However, the 22nd Vow indicates that such bodhisattvas transcend the course of practice of ordinary bodhisattvas, manifest the practices of all the bodhisattva stages, and cultivate the virtues of universal benevolence. This means that such a bodhisattva’s ability is innate, unlike those ordinary bodhisattvas, who attain the same ability through cultivating the virtues of universal benevolence.
Why is the practice of these bodhisattvas “transcendental?” It is because Amitabha accomplishes his great vows so as to enable all sentient beings to have Buddha-like wisdom, compassion, power, and life, as stated in the 22nd Vow.
The Pure Land is the “sudden” teaching of Amitabha’s compassionate deliverance through his Vow-power
We should understand that it is also Amitabha’s resolve to enable an ordinary being in the Six Realms to become a Buddha through rebirth in his Land of Bliss—not merely to deliver and liberate them from the cycle of birth and death.
In the spirit of all bodhisattva teachings, Pure Land Buddhism is a path that can benefit oneself by benefitting others, and deliver oneself by delivering others. However, to achieve buddhahood, the practice in the Pure Land teaching is much easier and faster compared with ordinary bodhisattva teachings.
Moreover, by exclusively reciting Amitabha’s Name, we are assured of rebirth in the Land of Bliss by Amitabha Buddha, without any chance of retrogression through the entire course of becoming a buddha.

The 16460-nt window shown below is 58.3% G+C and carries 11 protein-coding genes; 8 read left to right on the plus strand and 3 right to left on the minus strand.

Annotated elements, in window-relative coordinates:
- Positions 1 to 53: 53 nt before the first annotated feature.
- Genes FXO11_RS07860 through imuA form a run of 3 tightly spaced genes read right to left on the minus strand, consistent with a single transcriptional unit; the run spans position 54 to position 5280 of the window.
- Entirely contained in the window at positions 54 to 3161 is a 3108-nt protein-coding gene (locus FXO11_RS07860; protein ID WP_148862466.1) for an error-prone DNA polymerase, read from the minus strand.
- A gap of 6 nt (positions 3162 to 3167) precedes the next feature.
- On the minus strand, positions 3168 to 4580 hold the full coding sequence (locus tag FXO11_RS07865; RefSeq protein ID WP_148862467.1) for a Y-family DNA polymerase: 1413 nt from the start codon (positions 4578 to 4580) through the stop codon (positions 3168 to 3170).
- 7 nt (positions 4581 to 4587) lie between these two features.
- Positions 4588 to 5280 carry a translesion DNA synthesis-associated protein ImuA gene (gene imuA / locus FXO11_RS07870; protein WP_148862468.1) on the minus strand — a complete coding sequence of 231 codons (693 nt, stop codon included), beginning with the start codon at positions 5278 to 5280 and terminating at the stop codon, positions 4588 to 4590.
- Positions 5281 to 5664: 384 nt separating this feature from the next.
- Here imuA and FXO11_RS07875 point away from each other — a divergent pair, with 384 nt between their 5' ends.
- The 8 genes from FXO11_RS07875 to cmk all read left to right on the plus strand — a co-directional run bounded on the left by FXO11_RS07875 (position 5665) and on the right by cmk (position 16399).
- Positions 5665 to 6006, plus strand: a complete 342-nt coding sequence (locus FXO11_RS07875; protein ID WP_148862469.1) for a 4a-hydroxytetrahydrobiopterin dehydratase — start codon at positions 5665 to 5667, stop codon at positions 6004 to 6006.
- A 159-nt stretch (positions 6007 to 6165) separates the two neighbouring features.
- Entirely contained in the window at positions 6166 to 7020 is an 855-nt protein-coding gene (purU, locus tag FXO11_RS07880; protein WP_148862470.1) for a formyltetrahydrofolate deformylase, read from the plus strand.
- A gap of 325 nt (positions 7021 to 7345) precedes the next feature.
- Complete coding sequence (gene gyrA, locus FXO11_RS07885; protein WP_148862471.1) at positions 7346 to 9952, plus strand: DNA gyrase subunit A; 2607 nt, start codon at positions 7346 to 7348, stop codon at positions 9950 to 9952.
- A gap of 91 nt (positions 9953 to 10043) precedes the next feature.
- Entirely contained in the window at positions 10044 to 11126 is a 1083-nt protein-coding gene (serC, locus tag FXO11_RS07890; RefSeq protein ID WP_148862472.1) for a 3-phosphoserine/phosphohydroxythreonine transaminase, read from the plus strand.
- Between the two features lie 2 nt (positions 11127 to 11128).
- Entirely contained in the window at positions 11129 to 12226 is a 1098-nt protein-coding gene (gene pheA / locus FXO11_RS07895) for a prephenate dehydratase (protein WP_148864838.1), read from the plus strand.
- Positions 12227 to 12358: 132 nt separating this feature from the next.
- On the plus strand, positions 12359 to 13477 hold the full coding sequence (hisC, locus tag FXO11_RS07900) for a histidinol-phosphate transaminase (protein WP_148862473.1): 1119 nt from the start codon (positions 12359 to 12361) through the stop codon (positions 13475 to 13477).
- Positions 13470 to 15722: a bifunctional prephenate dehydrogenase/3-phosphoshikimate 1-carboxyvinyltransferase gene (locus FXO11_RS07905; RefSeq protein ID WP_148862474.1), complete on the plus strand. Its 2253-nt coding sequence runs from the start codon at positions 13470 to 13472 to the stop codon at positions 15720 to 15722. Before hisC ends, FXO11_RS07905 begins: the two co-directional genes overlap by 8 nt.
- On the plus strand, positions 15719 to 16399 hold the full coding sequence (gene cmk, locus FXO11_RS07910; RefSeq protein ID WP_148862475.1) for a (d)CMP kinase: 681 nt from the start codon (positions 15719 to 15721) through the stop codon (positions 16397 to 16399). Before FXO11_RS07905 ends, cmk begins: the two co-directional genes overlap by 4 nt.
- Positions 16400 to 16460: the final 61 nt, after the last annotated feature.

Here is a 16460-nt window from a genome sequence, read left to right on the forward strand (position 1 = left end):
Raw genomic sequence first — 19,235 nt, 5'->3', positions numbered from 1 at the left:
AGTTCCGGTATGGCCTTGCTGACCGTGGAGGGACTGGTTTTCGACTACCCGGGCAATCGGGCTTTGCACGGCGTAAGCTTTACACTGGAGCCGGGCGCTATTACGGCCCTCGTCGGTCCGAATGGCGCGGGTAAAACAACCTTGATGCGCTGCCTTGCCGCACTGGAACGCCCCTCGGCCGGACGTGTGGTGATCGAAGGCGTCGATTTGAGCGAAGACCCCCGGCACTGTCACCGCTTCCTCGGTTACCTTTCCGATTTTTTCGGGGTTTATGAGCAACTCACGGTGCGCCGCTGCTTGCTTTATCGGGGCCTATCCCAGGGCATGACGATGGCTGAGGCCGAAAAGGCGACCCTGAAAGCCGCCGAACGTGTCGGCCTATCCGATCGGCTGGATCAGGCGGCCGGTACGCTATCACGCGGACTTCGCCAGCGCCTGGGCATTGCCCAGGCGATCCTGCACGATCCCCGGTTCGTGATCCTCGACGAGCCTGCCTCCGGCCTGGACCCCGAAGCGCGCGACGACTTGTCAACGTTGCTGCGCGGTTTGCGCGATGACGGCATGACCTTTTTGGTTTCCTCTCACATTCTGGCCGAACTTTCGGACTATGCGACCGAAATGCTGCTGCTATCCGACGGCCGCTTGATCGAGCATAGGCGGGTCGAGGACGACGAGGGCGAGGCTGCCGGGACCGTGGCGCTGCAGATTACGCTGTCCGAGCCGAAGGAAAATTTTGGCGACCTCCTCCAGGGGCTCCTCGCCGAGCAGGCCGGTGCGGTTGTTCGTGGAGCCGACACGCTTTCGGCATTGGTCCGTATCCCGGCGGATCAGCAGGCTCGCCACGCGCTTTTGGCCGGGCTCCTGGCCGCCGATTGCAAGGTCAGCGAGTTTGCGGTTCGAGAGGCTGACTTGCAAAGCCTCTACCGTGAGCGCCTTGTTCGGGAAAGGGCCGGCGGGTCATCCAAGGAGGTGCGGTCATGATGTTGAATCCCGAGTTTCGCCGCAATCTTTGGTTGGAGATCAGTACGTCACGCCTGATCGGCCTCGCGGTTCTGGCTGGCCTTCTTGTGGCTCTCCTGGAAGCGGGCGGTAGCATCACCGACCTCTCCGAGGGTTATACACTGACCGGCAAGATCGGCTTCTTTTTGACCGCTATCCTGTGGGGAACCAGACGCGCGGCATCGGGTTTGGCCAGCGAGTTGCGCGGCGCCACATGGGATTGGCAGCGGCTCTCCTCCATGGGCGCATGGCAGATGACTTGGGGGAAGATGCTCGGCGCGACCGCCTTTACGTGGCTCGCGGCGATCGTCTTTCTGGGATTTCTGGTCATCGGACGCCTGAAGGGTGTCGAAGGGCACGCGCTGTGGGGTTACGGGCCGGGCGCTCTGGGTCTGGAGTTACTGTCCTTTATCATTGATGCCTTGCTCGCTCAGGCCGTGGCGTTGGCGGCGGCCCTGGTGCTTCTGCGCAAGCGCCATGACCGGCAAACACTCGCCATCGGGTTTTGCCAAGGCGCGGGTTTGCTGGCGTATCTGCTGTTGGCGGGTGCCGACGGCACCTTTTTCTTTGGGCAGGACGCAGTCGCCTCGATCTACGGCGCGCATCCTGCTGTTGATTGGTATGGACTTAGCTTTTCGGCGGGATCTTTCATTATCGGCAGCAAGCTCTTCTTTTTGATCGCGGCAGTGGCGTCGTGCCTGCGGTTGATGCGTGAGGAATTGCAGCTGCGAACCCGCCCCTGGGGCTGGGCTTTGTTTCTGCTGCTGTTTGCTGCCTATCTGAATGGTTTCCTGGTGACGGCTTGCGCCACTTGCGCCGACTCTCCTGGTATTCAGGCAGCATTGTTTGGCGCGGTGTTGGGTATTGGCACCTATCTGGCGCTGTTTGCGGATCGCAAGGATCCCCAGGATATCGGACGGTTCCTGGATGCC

* Amitabha’s 22nd Vow states as follows:
If, when I attain buddhahood, bodhisattvas in the buddha-lands of other quarters who visit my land should not ultimately and unfailingly reach the Stage of Becoming a Buddha after One More Life, may I not attain perfect Enlightenment. Excepted are those who wish to teach and guide sentient beings in accordance with their original vows. For they wear the armor of great vows, accumulate merit, deliver all beings from birth and death, visit Buddha-lands to perform the bodhisattva practices, make offerings to buddhas, tathagatas, throughout the ten quarters, enlighten uncountable sentient beings as numerous as the sands of the River Ganges, and establish them in the highest, perfect Enlightenment. Such bodhisattvas transcend the course of practice of the ordinary bodhisattvas, manifest the practices of all the bodhisattva stages, and cultivate the virtues of universal benevolences.